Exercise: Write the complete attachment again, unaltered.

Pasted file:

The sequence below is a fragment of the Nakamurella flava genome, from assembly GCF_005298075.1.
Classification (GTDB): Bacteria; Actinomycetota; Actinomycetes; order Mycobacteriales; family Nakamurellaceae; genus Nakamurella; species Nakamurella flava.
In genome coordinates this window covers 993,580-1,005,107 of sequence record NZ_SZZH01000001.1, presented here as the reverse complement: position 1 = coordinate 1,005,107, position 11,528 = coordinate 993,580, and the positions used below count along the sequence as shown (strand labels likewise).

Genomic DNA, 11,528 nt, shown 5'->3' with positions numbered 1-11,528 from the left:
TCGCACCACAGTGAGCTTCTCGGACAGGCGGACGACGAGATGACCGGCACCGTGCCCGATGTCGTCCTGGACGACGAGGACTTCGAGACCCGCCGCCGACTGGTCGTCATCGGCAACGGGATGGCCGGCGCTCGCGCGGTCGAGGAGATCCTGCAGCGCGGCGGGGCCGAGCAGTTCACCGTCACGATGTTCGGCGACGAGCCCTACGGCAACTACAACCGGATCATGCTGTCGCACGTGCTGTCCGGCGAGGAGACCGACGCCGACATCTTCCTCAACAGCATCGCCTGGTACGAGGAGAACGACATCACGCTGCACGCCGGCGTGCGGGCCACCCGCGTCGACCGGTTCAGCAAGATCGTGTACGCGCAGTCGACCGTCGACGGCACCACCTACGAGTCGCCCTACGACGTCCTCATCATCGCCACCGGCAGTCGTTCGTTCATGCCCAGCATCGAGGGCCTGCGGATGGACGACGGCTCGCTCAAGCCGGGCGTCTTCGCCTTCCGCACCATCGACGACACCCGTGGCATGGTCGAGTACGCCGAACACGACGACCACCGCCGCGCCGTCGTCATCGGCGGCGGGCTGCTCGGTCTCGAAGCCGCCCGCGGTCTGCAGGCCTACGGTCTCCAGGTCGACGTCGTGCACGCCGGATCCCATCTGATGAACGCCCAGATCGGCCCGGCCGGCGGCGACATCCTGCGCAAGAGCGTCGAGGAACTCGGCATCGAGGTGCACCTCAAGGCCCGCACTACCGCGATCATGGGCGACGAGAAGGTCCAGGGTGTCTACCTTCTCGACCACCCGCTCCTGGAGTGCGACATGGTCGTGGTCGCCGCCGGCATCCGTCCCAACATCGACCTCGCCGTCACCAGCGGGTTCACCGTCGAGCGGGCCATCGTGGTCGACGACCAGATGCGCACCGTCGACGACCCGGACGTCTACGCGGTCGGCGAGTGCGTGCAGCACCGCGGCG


The sequence below is a fragment of the Nakamurella flava genome, from assembly GCF_005298075.1.
Classification (GTDB): Bacteria; Actinomycetota; Actinomycetes; order Mycobacteriales; family Nakamurellaceae; genus Nakamurella; species Nakamurella flava.
In genome coordinates this window covers 993,580-1,005,107 of sequence record NZ_SZZH01000001.1, presented here as the reverse complement: position 1 = coordinate 1,005,107, position 11,528 = coordinate 993,580, and the positions used below count along the sequence as shown (strand labels likewise).

Genomic DNA, 11,528 nt, shown 5'->3' with positions numbered 1-11,528 from the left:
TCGCACCACAGTGAGCTTCTCGGACAGGCGGACGACGAGATGACCGGCACCGTGCCCGATGTCGTCCTGGACGACGAGGACTTCGAGACCCGCCGCCGACTGGTCGTCATCGGCAACGGGATGGCCGGCGCTCGCGCGGTCGAGGAGATCCTGCAGCGCGGCGGGGCCGAGCAGTTCACCGTCACGATGTTCGGCGACGAGCCCTACGGCAACTACAACCGGATCATGCTGTCGCACGTGCTGTCCGGCGAGGAGACCGACGCCGACATCTTCCTCAACAGCATCGCCTGGTACGAGGAGAACGACATCACGCTGCACGCCGGCGTGCGGGCCACCCGCGTCGACCGGTTCAGCAAGATCGTGTACGCGCAGTCGACCGTCGACGGCACCACCTACGAGTCGCCCTACGACGTCCTCATCATCGCCACCGGCAGTCGTTCGTTCATGCCCAGCATCGAGGGCCTGCGGATGGACGACGGCTCGCTCAAGCCGGGCGTCTTCGCCTTCCGCACCATCGACGACACCCGTGGCATGGTCGAGTACGCCGAACACGACGACCACCGCCGCGCCGTCGTCATCGGCGGCGGGCTGCTCGGTCTCGAAGCCGCCCGCGGTCTGCAGGCCTACGGTCTCCAGGTCGACGTCGTGCACGCCGGATCCCATCTGATGAACGCCCAGATCGGCCCGGCCGGCGGCGACATCCTGCGCAAGAGCGTCGAGGAACTCGGCATCGAGGTGCACCTCAAGGCCCGCACTACCGCGATCATGGGCGACGAGAAGGTCCAGGGTGTCTACCTTCTCGACCACCCGCTCCTGGAGTGCGACATGGTCGTGGTCGCCGCCGGCATCCGTCCCAACATCGACCTCGCCGTCACCAGCGGGTTCACCGTCGAGCGGGCCATCGTGGTCGACGACCAGATGCGCACCGTCGACGACCCGGACGTCTACGCGGTCGGCGAGTGCGTGCAGCACCGCGGCG